As part of our ongoing series, We are Spirit Studios, we had a chat with Holly Phelps, a successful entrepreneurial audio professional who is making moves in the industry.
Holly has built up a successful career as an independent artist, going under the alias IORA, and more recently joined the Spirit Studios team as a tutor on the Electronic Music industry course.
Thanks for chatting to us today Holly. Before we get started, tell us, did you begin making music from your bedroom? If so, did you often find yourself hitting a brick wall when making music?
Absolutely. I had very little clue of what I was doing when I first started, but my desire to create music was my constant guide. It started when I wanted to create the music and sound effects for a theatre show I was in at the Birmingham REP, I started playing around on GarageBand, and learned the basics that way. I think the less you know, the freer and more playful you can be as you don’t have those set parameters of right and wrong, and everything is more of an exploration.
As well as an electronic-folk artist, you also produce your own music. Tell us, do you think more artists are also starting to take on the role of a producer?
I definitely see more of a cross-over between the two now, and it’s not uncommon for producers to be artists as well. I think it’s helpful even if you don’t produce your own music to get a handle on some of the terminology so you can communicate to your producer what you’re aiming for. I still have a lot to learn with production, and I mainly produce my own music for live shows, which I love!
With that said, do you think the way individuals work within the music industry has continued to change?
I think the music industry is always changing and adapting; the current situation is a perfect example of that. As an individual artist it can be helpful to have a network around you, either for support or feedback. Collaborations can really open doors to new worlds and help you hone your craft as a songwriter and producer.
And so, do you think the way artists and producers collaborate has changed?
I think it’s often up to the individuals, as I know people work in many different ways. I would say that these days, producers are getting more of the limelight for their work producing the tracks. I would also say that, because of how available everything is online these days, some artists are able to send loads of reference tracks to the producers before the session has begun, which has really expedited the whole process.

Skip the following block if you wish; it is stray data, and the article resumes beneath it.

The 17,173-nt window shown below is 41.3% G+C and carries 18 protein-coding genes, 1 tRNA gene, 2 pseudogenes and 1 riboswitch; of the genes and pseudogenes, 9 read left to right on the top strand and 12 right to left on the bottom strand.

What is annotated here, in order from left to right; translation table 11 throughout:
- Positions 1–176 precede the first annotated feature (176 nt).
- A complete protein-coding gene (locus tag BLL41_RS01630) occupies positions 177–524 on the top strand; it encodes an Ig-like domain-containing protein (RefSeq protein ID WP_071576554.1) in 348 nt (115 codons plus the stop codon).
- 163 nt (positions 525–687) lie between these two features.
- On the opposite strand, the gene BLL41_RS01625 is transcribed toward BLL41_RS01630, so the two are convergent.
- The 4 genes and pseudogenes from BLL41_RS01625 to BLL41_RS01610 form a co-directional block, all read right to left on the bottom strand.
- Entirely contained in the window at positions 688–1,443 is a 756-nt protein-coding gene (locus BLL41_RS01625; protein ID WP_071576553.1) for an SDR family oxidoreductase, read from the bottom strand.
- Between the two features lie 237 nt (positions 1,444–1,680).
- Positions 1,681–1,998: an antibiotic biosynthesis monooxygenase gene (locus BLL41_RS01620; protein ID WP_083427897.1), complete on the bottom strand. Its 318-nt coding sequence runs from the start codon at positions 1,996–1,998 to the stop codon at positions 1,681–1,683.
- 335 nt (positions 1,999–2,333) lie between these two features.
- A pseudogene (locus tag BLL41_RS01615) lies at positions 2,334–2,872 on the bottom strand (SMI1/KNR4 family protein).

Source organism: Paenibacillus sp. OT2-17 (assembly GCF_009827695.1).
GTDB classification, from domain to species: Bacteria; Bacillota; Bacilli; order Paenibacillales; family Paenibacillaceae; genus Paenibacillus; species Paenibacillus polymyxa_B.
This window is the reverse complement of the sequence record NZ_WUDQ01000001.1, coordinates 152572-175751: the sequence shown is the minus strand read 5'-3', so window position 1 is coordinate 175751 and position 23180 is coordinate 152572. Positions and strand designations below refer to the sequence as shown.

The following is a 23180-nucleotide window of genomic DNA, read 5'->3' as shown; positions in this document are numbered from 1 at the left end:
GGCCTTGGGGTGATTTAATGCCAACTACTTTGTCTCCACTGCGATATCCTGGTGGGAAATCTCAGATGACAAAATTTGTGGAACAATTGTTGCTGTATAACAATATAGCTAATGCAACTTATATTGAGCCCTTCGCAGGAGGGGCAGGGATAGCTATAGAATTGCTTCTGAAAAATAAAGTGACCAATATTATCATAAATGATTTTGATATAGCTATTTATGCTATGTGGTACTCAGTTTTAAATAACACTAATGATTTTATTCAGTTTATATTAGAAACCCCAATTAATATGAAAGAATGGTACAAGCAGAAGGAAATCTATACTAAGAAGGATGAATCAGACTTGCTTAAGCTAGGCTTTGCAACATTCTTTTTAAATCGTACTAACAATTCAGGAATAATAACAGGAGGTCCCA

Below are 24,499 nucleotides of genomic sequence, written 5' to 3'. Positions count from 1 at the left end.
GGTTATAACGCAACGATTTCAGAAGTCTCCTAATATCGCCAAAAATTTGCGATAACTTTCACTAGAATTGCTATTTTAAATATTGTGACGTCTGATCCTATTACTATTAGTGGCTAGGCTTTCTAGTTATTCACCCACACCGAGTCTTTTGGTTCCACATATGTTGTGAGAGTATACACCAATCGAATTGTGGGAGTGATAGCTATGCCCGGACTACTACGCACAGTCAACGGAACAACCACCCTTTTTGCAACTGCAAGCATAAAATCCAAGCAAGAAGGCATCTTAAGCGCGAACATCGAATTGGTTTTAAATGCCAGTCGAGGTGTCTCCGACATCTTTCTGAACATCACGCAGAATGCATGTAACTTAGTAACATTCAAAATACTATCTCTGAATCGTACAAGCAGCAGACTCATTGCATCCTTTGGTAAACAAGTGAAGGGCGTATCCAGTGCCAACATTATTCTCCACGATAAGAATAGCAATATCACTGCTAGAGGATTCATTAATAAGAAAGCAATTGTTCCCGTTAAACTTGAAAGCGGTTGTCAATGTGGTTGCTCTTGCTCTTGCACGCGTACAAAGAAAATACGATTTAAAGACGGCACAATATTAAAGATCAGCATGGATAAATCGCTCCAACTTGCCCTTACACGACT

On the subject of collaboration, what advice would you give to producers looking to break out of their bedrooms?
Definitely push yourself to look for opportunities that do exactly that. As an entrepreneurial audio professional, set some goals of what you want to achieve, and set some deadlines for yourself as well. Whether it’s you want to play live or release some music, just make a start! I think talking to people is key, as you can always learn and be inspired by other people. It’s okay to ask questions, and definitely get things wrong; everyone started from somewhere.
So you go under the alias, IORA. Tell us, how did you first go about establishing yourself in the industry?
I performed at a showcase gig at Soup Kitchen, and from that, I got offered a regular gig in a supporting slot. My set was rough, but I’ve just kept growing and adapting from there. Last January I played my biggest show to date at the Roundhouse in London, which was a dream!
That’s great! Tell us, at what point did you decide to make the transition from artist to producer?
I would say I still sit in both camps. Although I still consider myself more of an artist than a producer, the lines can definitely become blurred.
As a self-releasing producer, how do you juggle making, producing, performing and promoting your music?
It’s definitely a juggling act. I think setting aside time to promote your stuff is really important, having a clear plan can help when things get busy. I would say enjoy the big moments, as you work so hard to get there, that being present in what you have managed to achieve and not just rushing onto the next thing is really important.
In your opinion, do you think the way entrepreneurial audio professionals choose to release music is continuing to change with the rise of self-release?
I think it’s always changing, and with recent events, streaming has really taken over. I think more people are self-releasing and creating their own audiences which is really cool.
With that said, do you think the way in which artists make money from their music has also changed?
It’s a shame that music isn’t valued as it should be. I think it’s going to be hard in the next year or so for everyone, as much of artists’ income is from live shows and as there aren’t any at the moment, and royalties from playing on a live stream aren’t happening either.